Hat Tip to Paulette.
There is only one prime-time network television show that is a weekly staple in our home. Over the past five years Sunday night means “Desperate Housewives”, and the antics of the most entertaining ladies of Wisteria Lane. (Are there no door locks available at the local hardware store there to keep nosy neighbors at bay?)
Just today I discovered that the women are coming back next year for the 6th season of drama and chaos mixed with some comedy. That is great news for the addicted ones such as myself who about half-way through each episode turns to the others watching and says “these shows should be two hours long!”
Well on Sunday night the season finale will be two hours long, and the tension could not be tighter as the most deranged character to set foot on Wisteria Lane, Dave Williams, either gets his way…..or gets stopped.
The actor who plays Williams, Neal McDonough, is anything but the creep he protrays on the ABC hit TV show. This past week the Wall Street Journal had a really good piece on the 43-year-old actor.
The icy blue eyes and white hair that give Mr. McDonoughthe look of a Siberian Husky are identical to that of Dave Williams, as is the almost overly avuncular demeanor. But the similarities end there. Outgoing and laid-back, with a big appetite for entertaining, Mr. McDonough and his wife, Ruve, have turned their five-bedroom home into a kid-friendly Hollywood hangout, a place where actors and executives mingle amongst neighborhood preschoolers.
From the outside, the 4,076-square foot home, purchased for $2.7 million in 1995 and recently renovated for about $300,000, could easily be set on “Housewives” Wisteria Lane. (A smaller three-bedroom, three-bathroom brick house two doors down is currently on the market for $2.679 million.) The couple didn’t hire a decorator because they wanted the house to be more natural and include many items from the East Coast, reflecting Mr. McDonough’s roots.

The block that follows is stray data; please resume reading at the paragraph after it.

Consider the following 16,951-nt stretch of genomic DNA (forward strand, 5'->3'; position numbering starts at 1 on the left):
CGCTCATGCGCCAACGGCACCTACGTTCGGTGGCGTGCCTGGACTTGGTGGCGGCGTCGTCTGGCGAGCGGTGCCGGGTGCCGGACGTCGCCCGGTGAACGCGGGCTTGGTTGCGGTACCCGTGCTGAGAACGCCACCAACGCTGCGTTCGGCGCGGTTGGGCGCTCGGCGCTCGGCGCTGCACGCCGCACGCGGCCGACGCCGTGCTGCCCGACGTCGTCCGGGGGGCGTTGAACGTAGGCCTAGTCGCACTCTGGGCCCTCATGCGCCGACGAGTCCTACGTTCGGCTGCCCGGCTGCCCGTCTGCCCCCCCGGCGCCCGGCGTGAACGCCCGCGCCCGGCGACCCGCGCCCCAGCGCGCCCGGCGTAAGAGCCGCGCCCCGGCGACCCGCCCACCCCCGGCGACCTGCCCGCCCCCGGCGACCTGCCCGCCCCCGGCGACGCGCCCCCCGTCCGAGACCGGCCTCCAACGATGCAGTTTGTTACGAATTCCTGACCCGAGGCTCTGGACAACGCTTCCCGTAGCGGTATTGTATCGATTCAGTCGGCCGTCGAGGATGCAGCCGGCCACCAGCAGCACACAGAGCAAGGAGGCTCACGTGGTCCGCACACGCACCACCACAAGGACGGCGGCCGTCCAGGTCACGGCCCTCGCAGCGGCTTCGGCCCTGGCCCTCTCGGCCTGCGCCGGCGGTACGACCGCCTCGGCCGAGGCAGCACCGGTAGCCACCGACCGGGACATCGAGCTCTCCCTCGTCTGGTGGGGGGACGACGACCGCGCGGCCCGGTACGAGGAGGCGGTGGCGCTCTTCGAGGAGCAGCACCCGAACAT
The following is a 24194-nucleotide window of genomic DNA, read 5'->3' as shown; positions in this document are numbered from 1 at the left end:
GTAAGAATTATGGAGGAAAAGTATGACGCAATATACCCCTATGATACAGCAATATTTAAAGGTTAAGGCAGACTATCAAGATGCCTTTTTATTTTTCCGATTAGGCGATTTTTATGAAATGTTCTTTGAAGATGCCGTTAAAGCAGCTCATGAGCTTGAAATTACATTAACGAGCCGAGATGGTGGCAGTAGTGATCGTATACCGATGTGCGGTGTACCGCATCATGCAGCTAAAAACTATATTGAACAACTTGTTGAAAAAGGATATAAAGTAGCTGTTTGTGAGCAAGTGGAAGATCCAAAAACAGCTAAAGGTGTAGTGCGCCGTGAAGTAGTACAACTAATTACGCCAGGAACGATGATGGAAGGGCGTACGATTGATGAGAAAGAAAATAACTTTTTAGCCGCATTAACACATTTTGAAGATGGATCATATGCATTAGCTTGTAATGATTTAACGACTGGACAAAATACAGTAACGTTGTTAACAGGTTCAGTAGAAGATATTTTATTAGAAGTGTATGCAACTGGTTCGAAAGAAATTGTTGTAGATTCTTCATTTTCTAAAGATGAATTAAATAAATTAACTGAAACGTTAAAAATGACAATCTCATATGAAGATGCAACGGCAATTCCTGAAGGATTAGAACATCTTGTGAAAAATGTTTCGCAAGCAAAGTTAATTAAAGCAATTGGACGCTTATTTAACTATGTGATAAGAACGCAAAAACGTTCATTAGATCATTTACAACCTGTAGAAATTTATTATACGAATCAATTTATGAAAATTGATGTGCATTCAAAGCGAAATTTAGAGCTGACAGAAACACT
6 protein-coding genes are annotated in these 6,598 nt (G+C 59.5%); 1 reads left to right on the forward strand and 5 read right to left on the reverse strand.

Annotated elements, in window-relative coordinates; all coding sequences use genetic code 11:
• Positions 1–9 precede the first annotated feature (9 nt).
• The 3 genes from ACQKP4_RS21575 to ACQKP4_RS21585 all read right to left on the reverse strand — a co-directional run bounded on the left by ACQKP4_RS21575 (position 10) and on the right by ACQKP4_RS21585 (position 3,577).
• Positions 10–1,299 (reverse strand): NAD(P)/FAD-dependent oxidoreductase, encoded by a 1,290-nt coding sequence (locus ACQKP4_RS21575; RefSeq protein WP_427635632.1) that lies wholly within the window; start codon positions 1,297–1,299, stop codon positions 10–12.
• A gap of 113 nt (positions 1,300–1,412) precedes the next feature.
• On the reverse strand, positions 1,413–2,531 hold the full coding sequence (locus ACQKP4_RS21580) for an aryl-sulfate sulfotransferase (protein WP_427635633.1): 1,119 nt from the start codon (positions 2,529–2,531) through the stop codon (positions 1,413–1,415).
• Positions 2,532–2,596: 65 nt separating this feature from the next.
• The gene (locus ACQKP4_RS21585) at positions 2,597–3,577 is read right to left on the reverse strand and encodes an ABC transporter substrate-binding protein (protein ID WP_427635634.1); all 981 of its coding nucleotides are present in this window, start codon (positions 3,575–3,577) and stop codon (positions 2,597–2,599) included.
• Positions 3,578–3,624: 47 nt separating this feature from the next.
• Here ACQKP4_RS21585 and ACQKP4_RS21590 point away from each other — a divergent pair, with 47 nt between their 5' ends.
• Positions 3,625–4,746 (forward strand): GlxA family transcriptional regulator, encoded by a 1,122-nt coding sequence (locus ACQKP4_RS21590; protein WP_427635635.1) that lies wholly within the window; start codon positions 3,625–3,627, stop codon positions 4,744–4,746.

The result is thoroughly all-American, with no traces of irony. An American flag hangs out front. Oars Mr. McDonoughused as a child decorate the living room, and walls sport Norman Rockwell prints and plates and a painting of President John F. Kennedy. The kids’ rooms are decorated with Pottery Barn furniture; there’s a wooden rocking chair in the master bedroom.
Mr. McDonoughstill has the same piano he grew up with and his mom’s Waterford crystal. The downstairs powder room is painted sherbet orange (the only room Mrs. McDonough allowed her husband to paint that color in honor of Syracuse University, his alma mater).
The heart of the home is the kitchen and backyard, where the recently installed AstroTurf is littered with kids’ plastic toys. The dining room is empty except for a pool table. The couple stripped the house of white paint to reveal the natural wood, added white beadboard to some walls, redid the master bathroom in marble and turned a bedroom into a walk-in closet. “Our house is homey, not stylish. It’s function over form,” says Mrs. McDonough.
The actor loves inviting over studio execs and the neighborhood families, entertaining so much he installed bar-quality taps in his barbecue pit and a pool table where the dining room should be. It is a place where George Clooney drops by, Matt Damon watches Red Sox games and visitors often don’t bother calling first.